Tom Gordon Tom Gordon
As the UK and EU negotiators continue their work in Brussels, MSPS will ask Michael Gove today about the state of the Brexit trade talks.
The Minister of the Cabinet Office and the leading supporter of leaving the EU are due to present evidence this afternoon to the European and International Affairs Committee of Holyrood, along with some of its Brexit officials.
The SNP referred to Gove as a “leader of the anti-independence campaign” and explained why Northern Ireland remains close to the single market of the EU, while Scotland is now facing a hard or no-deal Brexit.
“Michael Gove has the perfect opportunity today to explain why his Tory colleagues have been adamant that neither Scotland nor Northern Ireland should get a special deal, even though Northern Ireland should now have, in his own words, the ‘best of both worlds’ and Scotland, which voted overwhelmingly to remain in the EU, should not.”Today, Michael Gove has the perfect opportunity to explain why his Tory colleagues have been adamant that neither Scotland nor Northern Ireland should get a special deal, even though, in his own words, Northern Ireland should now have the ‘best of both worlds’ and Scotland, which has overwhelmingly voted not to remain in the EU.
On Sunday, Boris Johnson and EU Commission President Ursula von der Leyen decided to ‘go the extra mile’ before the Brexit transition phase ends this month to find a trade agreement.
The prime minister said the most possible result was no agreement, which would push the U.K. Trade with the EU, which accounts for 43% of the U.K. Last year, exports went up under WTO terms that involve high tariffs on products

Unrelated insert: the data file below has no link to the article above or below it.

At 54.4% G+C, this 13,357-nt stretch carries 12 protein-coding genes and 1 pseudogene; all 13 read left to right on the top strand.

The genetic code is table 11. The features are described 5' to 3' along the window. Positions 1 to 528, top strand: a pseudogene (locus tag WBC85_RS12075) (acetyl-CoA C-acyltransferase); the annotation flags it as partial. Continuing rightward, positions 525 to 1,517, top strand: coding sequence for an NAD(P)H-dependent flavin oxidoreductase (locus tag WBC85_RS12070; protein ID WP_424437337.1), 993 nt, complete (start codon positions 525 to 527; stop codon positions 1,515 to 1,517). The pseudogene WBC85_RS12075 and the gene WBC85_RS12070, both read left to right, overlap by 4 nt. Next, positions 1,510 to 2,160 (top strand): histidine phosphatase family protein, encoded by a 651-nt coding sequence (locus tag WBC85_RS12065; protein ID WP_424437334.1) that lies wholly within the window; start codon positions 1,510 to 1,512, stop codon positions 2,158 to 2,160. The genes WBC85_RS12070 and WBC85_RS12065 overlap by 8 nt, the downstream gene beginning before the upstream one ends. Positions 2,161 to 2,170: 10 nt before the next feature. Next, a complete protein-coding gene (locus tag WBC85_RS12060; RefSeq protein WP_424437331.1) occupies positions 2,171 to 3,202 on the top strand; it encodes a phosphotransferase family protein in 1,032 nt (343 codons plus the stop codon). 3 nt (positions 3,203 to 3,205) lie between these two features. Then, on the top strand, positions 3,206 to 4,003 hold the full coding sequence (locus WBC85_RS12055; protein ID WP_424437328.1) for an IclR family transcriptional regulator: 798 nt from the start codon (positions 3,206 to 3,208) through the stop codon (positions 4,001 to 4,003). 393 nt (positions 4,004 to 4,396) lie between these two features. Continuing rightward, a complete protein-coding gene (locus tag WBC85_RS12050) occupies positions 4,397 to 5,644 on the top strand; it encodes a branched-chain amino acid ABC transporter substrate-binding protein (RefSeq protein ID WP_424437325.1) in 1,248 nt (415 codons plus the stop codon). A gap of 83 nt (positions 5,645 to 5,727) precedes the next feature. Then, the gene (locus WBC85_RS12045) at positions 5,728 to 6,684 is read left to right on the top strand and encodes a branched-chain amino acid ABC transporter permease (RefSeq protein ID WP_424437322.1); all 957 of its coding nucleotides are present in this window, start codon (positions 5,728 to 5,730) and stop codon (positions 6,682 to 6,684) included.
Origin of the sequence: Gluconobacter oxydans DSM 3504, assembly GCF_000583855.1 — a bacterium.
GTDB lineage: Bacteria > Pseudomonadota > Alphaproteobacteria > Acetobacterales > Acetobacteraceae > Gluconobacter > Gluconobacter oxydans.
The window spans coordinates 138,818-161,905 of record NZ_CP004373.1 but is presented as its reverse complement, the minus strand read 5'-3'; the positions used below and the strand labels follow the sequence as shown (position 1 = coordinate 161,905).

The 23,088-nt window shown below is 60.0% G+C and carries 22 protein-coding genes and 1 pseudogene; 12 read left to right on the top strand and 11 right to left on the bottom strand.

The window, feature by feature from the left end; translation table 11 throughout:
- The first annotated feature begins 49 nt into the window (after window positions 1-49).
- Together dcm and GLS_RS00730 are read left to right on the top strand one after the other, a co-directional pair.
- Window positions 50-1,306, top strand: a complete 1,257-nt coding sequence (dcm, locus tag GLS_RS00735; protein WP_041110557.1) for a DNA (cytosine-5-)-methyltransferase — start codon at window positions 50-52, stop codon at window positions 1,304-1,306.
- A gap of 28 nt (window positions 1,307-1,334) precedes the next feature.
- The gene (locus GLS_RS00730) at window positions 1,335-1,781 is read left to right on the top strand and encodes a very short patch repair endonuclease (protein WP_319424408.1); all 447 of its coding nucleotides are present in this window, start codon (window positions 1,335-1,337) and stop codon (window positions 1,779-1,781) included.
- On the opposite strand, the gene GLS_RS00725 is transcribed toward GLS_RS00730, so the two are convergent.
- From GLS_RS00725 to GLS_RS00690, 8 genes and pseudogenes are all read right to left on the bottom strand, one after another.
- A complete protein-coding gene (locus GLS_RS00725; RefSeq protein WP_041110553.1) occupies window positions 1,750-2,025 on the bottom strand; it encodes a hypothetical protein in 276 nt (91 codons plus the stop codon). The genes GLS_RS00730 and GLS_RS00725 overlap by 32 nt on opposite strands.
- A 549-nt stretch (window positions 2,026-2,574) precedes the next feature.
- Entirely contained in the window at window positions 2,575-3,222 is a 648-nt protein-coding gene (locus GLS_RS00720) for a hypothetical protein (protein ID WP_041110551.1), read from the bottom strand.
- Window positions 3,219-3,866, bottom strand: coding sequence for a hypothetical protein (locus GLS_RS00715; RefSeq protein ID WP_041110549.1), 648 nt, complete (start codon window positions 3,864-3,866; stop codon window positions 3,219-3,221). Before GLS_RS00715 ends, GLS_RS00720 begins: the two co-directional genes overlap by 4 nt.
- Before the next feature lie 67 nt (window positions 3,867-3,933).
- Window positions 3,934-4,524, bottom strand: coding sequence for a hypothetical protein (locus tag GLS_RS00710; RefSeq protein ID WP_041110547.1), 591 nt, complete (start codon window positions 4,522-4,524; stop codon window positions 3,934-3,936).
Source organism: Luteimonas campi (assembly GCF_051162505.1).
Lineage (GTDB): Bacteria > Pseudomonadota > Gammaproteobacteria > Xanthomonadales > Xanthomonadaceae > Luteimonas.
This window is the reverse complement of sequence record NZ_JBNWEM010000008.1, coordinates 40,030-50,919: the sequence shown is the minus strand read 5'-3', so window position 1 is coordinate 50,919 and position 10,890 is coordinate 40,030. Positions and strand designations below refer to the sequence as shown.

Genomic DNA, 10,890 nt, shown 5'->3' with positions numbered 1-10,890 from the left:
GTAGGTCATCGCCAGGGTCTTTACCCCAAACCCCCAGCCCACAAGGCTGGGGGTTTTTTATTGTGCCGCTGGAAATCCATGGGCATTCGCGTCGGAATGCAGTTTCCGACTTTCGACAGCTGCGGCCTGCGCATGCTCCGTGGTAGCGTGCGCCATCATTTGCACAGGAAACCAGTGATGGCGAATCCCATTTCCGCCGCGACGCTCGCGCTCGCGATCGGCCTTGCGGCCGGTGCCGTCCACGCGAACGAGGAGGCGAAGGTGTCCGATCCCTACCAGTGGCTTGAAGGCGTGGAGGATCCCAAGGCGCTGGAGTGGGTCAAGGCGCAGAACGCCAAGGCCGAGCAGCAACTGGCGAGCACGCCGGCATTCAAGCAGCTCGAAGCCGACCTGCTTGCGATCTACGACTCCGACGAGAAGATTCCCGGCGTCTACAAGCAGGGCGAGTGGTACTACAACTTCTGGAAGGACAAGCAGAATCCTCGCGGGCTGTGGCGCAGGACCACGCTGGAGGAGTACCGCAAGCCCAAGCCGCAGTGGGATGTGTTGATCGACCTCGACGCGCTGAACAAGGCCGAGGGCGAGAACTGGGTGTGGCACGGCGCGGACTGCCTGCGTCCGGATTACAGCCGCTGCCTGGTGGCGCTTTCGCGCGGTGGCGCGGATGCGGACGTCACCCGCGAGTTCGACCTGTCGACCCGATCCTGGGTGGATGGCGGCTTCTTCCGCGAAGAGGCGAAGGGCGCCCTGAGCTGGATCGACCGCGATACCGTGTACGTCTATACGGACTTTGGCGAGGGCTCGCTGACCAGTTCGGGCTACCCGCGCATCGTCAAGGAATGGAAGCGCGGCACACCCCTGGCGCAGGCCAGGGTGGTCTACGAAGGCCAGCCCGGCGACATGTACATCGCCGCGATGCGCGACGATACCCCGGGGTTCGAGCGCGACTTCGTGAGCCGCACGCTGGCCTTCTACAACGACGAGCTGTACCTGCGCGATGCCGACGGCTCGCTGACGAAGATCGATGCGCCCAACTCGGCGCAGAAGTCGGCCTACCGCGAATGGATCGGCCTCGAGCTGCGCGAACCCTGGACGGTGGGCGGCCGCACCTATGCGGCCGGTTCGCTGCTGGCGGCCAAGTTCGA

In the EU’s eyes, there are still disagreements about fisheries, governance and how to keep the UK from straying too far from potential rules and regulations.
Yesterday, Ms. von der Leyen said there was “movement” in the talks. A source from the British government, however, said the talks remain “difficult” and no substantial progress has been made in recent days.
The House of Lords dismissed the government last night over the UK Single Market Bill, which seeks to harmonize post-Brexit trade within the United Kingdom.
Critics say it will enable the United Kingdom to By allowing England set potential regulatory requirements and requiring Scotland and Wales to follow suit, the government will trample devolution.
MPs voted 332 to 229 to allow deviations from the rules through so-called common frameworks, a majority of 103.
“I expect the government to facilitate the process by which an agreed decision to derogate… can be protected from the sharp edges of the principles of the single market,” said Independent crossbencher Lord Hope of Craighead, the former Lord President.
“I don’t think that will in any way disrupt the functioning of the single market,” he said.
“In fact, there are benefits in allowing devolved administrations to develop their ideas in a way that is consistent with the single market by using that process and the possibility of divergence that it allows.”
Kirsten Oswald, deputy leader of the SNP at Westminster, called the bill “outrageous,” adding, “The Lords agree with us that this attack on devolution must be stopped.”